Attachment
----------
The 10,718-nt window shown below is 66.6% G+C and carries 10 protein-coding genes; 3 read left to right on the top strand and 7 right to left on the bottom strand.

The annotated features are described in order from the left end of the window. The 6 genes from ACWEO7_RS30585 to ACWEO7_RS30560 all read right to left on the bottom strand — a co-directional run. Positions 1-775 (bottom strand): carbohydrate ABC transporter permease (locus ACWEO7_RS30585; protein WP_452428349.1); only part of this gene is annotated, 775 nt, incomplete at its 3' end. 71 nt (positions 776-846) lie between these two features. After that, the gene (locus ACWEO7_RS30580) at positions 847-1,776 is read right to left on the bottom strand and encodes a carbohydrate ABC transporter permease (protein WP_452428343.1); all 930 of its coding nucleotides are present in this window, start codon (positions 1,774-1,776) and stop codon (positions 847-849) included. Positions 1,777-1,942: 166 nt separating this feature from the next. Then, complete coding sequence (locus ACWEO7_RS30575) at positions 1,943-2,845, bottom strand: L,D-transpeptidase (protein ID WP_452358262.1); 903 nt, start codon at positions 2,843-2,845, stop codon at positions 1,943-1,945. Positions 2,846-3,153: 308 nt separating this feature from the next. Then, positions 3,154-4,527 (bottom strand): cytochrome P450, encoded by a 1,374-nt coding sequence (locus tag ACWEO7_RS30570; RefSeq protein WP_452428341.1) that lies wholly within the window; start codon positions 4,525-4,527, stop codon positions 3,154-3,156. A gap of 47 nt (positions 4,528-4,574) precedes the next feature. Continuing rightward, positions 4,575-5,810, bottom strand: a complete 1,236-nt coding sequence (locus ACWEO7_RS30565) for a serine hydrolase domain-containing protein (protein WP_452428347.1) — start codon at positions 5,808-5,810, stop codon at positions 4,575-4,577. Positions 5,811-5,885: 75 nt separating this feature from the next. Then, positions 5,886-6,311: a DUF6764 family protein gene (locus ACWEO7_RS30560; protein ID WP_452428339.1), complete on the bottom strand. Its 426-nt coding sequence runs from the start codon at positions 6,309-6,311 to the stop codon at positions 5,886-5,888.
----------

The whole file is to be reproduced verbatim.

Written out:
The 10,718-nt window shown below is 66.6% G+C and carries 10 protein-coding genes; 3 read left to right on the top strand and 7 right to left on the bottom strand.

The annotated features are described in order from the left end of the window. The 6 genes from ACWEO7_RS30585 to ACWEO7_RS30560 all read right to left on the bottom strand — a co-directional run. Positions 1-775 (bottom strand): carbohydrate ABC transporter permease (locus ACWEO7_RS30585; protein WP_452428349.1); only part of this gene is annotated, 775 nt, incomplete at its 3' end. 71 nt (positions 776-846) lie between these two features. After that, the gene (locus ACWEO7_RS30580) at positions 847-1,776 is read right to left on the bottom strand and encodes a carbohydrate ABC transporter permease (protein WP_452428343.1); all 930 of its coding nucleotides are present in this window, start codon (positions 1,774-1,776) and stop codon (positions 847-849) included. Positions 1,777-1,942: 166 nt separating this feature from the next. Then, complete coding sequence (locus ACWEO7_RS30575) at positions 1,943-2,845, bottom strand: L,D-transpeptidase (protein ID WP_452358262.1); 903 nt, start codon at positions 2,843-2,845, stop codon at positions 1,943-1,945. Positions 2,846-3,153: 308 nt separating this feature from the next. Then, positions 3,154-4,527 (bottom strand): cytochrome P450, encoded by a 1,374-nt coding sequence (locus tag ACWEO7_RS30570; RefSeq protein WP_452428341.1) that lies wholly within the window; start codon positions 4,525-4,527, stop codon positions 3,154-3,156. A gap of 47 nt (positions 4,528-4,574) precedes the next feature. Continuing rightward, positions 4,575-5,810, bottom strand: a complete 1,236-nt coding sequence (locus ACWEO7_RS30565) for a serine hydrolase domain-containing protein (protein WP_452428347.1) — start codon at positions 5,808-5,810, stop codon at positions 4,575-4,577. Positions 5,811-5,885: 75 nt separating this feature from the next. Then, positions 5,886-6,311: a DUF6764 family protein gene (locus ACWEO7_RS30560; protein ID WP_452428339.1), complete on the bottom strand. Its 426-nt coding sequence runs from the start codon at positions 6,309-6,311 to the stop codon at positions 5,886-5,888.